July 5, 2011
Some good news on the “GMO Labeling” front for a change?
The new Codex Alimentarius agreement coming out of the latest Codex Commission meeting assures us that if any country decides to voluntarily label GMO foods, it can do so without the threat of World Trade Organization (WTO) legal challenges. In other words, because we want to know what is in our food, and enough pressure has been put on governments to label these toxic substances, the United Nations graciously consents to allow such labeling without fear of global retribution via the WTO. Now isn’t that special!
“In a striking reversal of their previous position, on Tuesday, during the annual Codex summit in Geneva, the US delegation dropped its opposition to the GM labeling guidance document, allowing it to move forward and become an official Codex text.” (Consumers International)
Codex has capitulated on the GM labeling issue after a battle spanning approximately 20 years, stating that it will allow countries to label GMOs and the WTO will not legally challenge them for it. And do you know what countries stood in staunch opposition to this? Why, the U.S., Mexico, Costa Rica, and Argentina, with the U.S. being the strongest force against any form of labeling.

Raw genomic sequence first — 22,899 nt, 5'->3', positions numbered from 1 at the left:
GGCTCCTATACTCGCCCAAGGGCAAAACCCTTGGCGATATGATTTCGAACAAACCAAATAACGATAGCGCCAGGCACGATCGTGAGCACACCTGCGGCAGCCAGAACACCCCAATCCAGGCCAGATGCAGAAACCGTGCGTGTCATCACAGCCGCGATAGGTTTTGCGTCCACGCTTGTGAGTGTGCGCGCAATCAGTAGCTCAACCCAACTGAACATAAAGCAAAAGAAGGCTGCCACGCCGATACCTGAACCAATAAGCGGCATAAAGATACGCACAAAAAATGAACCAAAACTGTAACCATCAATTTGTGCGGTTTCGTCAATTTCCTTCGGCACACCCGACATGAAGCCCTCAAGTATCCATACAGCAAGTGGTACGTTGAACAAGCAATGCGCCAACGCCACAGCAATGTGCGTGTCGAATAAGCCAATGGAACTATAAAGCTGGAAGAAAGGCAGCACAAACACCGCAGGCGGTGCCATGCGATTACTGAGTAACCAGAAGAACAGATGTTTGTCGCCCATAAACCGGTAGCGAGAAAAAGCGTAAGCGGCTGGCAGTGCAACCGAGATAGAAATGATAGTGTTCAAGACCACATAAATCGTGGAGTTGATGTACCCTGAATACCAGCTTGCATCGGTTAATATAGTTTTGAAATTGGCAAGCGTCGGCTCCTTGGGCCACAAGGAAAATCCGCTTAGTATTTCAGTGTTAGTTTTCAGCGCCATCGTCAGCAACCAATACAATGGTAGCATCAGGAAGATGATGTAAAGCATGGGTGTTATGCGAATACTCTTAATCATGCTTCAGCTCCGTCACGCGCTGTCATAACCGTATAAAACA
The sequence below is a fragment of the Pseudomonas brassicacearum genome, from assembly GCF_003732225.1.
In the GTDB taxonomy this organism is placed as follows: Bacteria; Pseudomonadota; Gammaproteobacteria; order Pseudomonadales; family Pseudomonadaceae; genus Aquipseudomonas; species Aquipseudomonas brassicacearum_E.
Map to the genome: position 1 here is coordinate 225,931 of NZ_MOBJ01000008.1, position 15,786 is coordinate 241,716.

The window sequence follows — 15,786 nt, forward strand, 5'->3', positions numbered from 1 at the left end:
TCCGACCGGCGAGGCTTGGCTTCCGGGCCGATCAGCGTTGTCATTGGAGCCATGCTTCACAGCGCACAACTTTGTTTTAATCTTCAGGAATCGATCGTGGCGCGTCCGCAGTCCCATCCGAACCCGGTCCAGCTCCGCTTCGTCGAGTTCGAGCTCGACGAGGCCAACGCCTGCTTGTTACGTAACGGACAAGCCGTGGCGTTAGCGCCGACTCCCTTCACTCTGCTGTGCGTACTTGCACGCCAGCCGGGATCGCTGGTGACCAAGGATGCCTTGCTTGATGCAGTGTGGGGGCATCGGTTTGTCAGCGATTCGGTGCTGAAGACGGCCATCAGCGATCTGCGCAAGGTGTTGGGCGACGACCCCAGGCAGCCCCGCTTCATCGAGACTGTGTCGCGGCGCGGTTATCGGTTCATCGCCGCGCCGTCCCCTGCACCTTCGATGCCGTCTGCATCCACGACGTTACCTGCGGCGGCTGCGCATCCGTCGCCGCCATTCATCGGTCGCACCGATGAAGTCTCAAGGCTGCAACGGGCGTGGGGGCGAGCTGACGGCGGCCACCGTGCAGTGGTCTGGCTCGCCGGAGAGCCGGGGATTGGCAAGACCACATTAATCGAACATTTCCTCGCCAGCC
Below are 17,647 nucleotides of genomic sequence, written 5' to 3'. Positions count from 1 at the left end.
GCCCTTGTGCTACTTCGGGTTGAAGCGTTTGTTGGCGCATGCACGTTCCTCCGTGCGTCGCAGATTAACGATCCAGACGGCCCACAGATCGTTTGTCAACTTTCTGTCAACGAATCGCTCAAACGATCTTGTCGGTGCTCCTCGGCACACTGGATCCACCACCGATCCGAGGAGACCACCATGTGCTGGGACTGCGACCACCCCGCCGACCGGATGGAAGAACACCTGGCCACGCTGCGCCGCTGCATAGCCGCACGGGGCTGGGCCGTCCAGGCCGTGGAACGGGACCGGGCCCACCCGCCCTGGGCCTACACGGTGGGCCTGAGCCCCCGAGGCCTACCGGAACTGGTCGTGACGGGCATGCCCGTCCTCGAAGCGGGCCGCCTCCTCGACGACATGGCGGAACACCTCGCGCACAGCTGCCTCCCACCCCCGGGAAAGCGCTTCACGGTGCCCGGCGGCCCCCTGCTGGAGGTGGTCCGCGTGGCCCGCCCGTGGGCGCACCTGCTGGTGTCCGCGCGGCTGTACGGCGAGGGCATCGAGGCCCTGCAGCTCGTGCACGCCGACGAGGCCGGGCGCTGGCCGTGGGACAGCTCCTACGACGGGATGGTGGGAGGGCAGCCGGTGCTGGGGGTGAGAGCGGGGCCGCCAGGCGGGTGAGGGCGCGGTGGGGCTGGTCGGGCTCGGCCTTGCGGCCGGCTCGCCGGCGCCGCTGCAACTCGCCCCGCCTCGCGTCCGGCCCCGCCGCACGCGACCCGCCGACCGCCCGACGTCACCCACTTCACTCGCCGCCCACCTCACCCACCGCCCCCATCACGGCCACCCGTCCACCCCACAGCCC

“In all countries with large-scale cultivation, more GM plants were sown in 2008 than in the previous year. One half of the global area under cultivation may be found in the USA (63.5 mil. hectares), which is followed by Argentina (21.0), Brazil (15.8), India (7.6), Canada (7.6), Paraguay (2.7) and South Africa (1.8).” (GMO Compass)
With such an investment in spreading GMOs worldwide, it comes as no surprise that any labeling would be seen as a threat to future sales. After all, most people that I know of would rather eat dirt than GMOs. And those that don’t know that they are eating them would be made aware if they were labeled “Contains GMOs” and just might start to do some research of their own as to what a GMO is, and decide that eating a plant with DNA-changing properties might not be such a good idea. Now wouldn’t that put a crimp in future profits for the biotech industry, and Monsanto in particular?
So, the rule is, you can label if you want to, and the WTO won’t punish you. But keep an eye out for a blatant and/or covert manipulation of this ruling. Or, as Marti Oakley says:
“Watch them come out with some sort of hokey pokey regulations that only they can make heads or tails of, which will allow labeling only under certain conditions, on certain products if they were grown in magic fields tended by fat fairies.”
Hopefully, some good will come of this, but trusting the United Nations is like trusting the rattler that snuck into your bedroll not to strike when you snug up for the night. And remember, although countries will not get sued for unfair trade practices under WTO regulations if they choose to label GMOs, it is a far cry from mandatory labeling, and still a further cry from complete eradication of this scourge, which should be the only option considering the planetary implications involved in spreading GMOs around like candy.
As for mandatory labeling? Don’t hold your breath. The United States and whatever countries it can bribe, own, or outright force into supporting its position of free-range GMOs, will not give up the fight against any form of voluntary or mandatory labeling.
© 2011 Barbara H. Peterson
Note: Thanks to Charlotte for the alert!